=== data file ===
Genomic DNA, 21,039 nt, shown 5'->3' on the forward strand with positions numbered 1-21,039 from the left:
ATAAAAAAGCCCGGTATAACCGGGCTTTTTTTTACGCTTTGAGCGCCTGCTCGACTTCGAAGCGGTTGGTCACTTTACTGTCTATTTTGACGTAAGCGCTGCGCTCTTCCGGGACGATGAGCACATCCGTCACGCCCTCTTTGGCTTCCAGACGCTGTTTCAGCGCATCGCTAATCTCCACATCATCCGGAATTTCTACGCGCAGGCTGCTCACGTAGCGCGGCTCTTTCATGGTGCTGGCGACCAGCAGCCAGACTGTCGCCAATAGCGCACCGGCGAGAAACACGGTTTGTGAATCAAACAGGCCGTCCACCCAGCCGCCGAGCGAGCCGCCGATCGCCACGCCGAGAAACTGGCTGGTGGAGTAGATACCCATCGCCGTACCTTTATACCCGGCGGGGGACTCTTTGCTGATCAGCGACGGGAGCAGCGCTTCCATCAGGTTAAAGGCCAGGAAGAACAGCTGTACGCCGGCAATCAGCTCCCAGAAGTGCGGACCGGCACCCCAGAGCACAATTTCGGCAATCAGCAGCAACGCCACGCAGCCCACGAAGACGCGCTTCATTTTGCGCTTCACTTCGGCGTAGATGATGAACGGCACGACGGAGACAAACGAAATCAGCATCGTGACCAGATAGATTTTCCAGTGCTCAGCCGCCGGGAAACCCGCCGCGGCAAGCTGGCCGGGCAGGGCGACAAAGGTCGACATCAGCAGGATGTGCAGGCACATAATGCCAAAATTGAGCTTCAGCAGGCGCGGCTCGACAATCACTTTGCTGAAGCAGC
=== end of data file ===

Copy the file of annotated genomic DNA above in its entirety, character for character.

Genomic DNA, 21,039 nt, shown 5'->3' on the forward strand with positions numbered 1-21,039 from the left:
ATAAAAAAGCCCGGTATAACCGGGCTTTTTTTTACGCTTTGAGCGCCTGCTCGACTTCGAAGCGGTTGGTCACTTTACTGTCTATTTTGACGTAAGCGCTGCGCTCTTCCGGGACGATGAGCACATCCGTCACGCCCTCTTTGGCTTCCAGACGCTGTTTCAGCGCATCGCTAATCTCCACATCATCCGGAATTTCTACGCGCAGGCTGCTCACGTAGCGCGGCTCTTTCATGGTGCTGGCGACCAGCAGCCAGACTGTCGCCAATAGCGCACCGGCGAGAAACACGGTTTGTGAATCAAACAGGCCGTCCACCCAGCCGCCGAGCGAGCCGCCGATCGCCACGCCGAGAAACTGGCTGGTGGAGTAGATACCCATCGCCGTACCTTTATACCCGGCGGGGGACTCTTTGCTGATCAGCGACGGGAGCAGCGCTTCCATCAGGTTAAAGGCCAGGAAGAACAGCTGTACGCCGGCAATCAGCTCCCAGAAGTGCGGACCGGCACCCCAGAGCACAATTTCGGCAATCAGCAGCAACGCCACGCAGCCCACGAAGACGCGCTTCATTTTGCGCTTCACTTCGGCGTAGATGATGAACGGCACGACGGAGACAAACGAAATCAGCATCGTGACCAGATAGATTTTCCAGTGCTCAGCCGCCGGGAAACCCGCCGCGGCAAGCTGGCCGGGCAGGGCGACAAAGGTCGACATCAGCAGGATGTGCAGGCACATAATGCCAAAATTGAGCTTCAGCAGGCGCGGCTCGACAATCACTTTGCTGAAGCAGC